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Oldest method of salt production seen in Tibet

Updated: Mar 24,2015 2:18 PM     Xinhua

A villager works on salt pans in Markam county, Southwest China’s Tibet autonomous region, March 21, 2015. Markam county, with rich salt resources, has more than 3,000 salt pans to evaporate brine in the sun with an ancestral technique since Tang Dynasty (618-907AD), which is also the oldest method of salt production. This salt evaporation method was listed as one of China’s National Intangible Cultural Heritage in 2009.[Photo/Xinhua]

A villager works on salt pans in Markam county, Southwest China’s Tibet autonomous region, March 21, 2015. [Photo/Xinhua]

A villager works on salt pans in Markam county, Southwest China’s Tibet autonomous region, March 21, 2015. [Photo/Xinhua]

A villager works on salt pans in Markam county, Southwest China’s Tibet autonomous region, March 21, 2015. [Photo/Xinhua]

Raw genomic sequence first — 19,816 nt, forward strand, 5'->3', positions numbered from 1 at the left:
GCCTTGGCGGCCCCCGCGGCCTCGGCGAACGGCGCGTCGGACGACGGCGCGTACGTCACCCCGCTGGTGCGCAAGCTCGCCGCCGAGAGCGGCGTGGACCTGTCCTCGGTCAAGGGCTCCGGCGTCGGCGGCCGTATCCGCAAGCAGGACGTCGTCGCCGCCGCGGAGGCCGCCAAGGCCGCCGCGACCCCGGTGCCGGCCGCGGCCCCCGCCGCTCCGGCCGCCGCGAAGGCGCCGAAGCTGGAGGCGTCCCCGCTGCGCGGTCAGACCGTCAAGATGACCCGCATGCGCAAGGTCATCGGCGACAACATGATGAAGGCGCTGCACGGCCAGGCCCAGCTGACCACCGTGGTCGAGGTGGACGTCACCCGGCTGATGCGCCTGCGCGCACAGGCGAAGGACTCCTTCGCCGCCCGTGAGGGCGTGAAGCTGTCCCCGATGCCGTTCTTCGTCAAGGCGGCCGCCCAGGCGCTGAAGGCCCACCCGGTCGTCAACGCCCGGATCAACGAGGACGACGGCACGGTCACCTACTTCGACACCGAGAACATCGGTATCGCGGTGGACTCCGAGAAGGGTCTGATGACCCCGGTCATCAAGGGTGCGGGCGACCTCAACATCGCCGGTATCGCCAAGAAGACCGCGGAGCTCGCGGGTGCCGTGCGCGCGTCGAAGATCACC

A villager works on salt pans in Markam county, Southwest China’s Tibet autonomous region, March 21, 2015. [Photo/Xinhua]

A boy plays on salt pans in Markam county, Southwest China’s Tibet autonomous region, March 21, 2015. [Photo/Xinhua]

Villagers work on salt pans in Markam county, Southwest China’s Tibet autonomous region, March 21, 2015.[Photo/Xinhua]

Markam county, with rich salt resources, has more than 3,000 salt pans to evaporate brine in the sun with an ancestral technique since Tang Dynasty (618-907AD), which is also the oldest method of salt production. This salt evaporation method was listed as one of China’s National Intangible Cultural Heritage in 2009.

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